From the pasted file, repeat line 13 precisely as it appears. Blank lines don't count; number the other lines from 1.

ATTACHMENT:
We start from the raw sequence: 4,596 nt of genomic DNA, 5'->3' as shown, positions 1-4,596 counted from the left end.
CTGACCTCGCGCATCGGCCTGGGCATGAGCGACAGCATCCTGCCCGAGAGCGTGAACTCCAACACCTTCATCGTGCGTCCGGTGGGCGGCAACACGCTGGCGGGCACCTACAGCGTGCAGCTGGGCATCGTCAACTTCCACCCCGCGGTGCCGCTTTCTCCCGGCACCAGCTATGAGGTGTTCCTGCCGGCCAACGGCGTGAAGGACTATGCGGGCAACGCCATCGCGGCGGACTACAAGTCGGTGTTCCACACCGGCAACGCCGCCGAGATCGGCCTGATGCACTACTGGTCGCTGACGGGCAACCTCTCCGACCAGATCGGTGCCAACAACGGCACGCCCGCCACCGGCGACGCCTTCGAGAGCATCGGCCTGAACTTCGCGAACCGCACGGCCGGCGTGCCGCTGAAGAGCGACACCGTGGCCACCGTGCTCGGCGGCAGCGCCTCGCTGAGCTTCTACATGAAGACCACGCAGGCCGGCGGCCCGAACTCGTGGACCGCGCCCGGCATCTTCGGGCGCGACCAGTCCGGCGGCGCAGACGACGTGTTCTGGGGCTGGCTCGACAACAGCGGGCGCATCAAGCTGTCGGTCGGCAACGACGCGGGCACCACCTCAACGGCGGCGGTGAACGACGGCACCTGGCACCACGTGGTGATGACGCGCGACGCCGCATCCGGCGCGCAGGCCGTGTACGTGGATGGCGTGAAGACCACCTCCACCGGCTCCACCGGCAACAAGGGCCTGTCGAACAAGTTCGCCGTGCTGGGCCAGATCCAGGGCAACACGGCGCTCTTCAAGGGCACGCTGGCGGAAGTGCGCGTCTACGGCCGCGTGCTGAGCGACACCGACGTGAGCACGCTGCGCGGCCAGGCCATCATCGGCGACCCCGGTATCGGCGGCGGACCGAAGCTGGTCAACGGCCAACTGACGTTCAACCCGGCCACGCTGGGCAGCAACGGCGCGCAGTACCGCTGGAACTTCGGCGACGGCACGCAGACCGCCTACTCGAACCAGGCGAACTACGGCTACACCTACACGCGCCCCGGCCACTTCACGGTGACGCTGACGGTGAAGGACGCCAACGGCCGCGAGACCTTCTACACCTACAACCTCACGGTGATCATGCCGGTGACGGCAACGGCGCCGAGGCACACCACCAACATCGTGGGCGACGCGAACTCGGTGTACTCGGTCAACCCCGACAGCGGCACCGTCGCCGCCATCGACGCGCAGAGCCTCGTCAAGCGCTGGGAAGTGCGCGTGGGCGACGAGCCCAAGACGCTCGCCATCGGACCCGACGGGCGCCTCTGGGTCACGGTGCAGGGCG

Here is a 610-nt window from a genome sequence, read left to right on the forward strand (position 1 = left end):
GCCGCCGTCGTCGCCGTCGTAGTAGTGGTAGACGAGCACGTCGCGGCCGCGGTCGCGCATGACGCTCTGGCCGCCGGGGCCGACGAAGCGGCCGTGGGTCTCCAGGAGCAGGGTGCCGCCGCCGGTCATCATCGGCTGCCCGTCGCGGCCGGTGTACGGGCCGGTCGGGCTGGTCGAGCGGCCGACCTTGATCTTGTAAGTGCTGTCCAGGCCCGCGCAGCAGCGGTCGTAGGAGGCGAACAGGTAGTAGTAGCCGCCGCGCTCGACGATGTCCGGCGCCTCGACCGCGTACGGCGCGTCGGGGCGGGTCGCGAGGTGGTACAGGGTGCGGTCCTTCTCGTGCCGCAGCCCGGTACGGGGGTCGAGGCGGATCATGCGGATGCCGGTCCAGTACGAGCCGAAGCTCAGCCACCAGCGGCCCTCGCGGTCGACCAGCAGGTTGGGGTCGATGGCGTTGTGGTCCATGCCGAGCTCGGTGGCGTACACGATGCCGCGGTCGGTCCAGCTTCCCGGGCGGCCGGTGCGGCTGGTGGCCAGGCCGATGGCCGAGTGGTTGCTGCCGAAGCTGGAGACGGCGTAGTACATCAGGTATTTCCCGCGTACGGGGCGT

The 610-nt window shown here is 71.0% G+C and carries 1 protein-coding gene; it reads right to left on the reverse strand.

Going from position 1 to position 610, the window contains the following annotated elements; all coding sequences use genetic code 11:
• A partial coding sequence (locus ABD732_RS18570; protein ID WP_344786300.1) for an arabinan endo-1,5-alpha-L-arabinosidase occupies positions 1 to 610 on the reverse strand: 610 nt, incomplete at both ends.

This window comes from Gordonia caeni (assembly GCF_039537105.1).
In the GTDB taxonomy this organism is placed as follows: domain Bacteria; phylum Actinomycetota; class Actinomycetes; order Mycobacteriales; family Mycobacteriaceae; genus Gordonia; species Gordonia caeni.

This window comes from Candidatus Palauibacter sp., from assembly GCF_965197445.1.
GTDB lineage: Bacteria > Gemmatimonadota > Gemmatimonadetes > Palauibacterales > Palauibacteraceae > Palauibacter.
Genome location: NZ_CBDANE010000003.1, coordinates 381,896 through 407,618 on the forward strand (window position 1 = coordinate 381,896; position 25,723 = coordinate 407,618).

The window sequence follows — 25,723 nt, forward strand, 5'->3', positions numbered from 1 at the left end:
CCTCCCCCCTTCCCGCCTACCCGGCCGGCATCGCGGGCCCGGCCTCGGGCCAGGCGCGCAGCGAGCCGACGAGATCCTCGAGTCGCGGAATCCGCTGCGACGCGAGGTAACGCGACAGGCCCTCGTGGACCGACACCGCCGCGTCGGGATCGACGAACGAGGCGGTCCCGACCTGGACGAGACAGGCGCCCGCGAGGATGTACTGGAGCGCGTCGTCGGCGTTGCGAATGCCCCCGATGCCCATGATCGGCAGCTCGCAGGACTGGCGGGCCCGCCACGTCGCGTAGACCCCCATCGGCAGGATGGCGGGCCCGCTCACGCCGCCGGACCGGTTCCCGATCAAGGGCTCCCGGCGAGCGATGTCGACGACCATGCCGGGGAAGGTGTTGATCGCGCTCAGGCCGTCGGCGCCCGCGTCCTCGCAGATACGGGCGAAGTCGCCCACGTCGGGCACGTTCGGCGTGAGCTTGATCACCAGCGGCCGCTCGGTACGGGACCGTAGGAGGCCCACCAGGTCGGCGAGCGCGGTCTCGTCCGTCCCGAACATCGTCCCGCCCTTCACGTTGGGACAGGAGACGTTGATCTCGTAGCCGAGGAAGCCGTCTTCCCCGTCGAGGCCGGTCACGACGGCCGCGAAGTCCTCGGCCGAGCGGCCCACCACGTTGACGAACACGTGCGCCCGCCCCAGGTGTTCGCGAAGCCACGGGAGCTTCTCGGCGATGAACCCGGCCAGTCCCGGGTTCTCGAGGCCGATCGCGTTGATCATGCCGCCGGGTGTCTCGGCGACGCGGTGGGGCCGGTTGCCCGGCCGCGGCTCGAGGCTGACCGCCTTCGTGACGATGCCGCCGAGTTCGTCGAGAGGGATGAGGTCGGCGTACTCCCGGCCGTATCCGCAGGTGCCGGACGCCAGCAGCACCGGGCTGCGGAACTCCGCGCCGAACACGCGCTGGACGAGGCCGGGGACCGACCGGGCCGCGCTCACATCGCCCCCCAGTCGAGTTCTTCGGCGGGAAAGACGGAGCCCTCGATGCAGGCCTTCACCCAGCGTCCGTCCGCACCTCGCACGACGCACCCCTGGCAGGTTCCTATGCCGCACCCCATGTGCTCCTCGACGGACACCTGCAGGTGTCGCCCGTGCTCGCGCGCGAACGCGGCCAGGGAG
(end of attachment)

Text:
The window sequence follows — 25,723 nt, forward strand, 5'->3', positions numbered from 1 at the left end: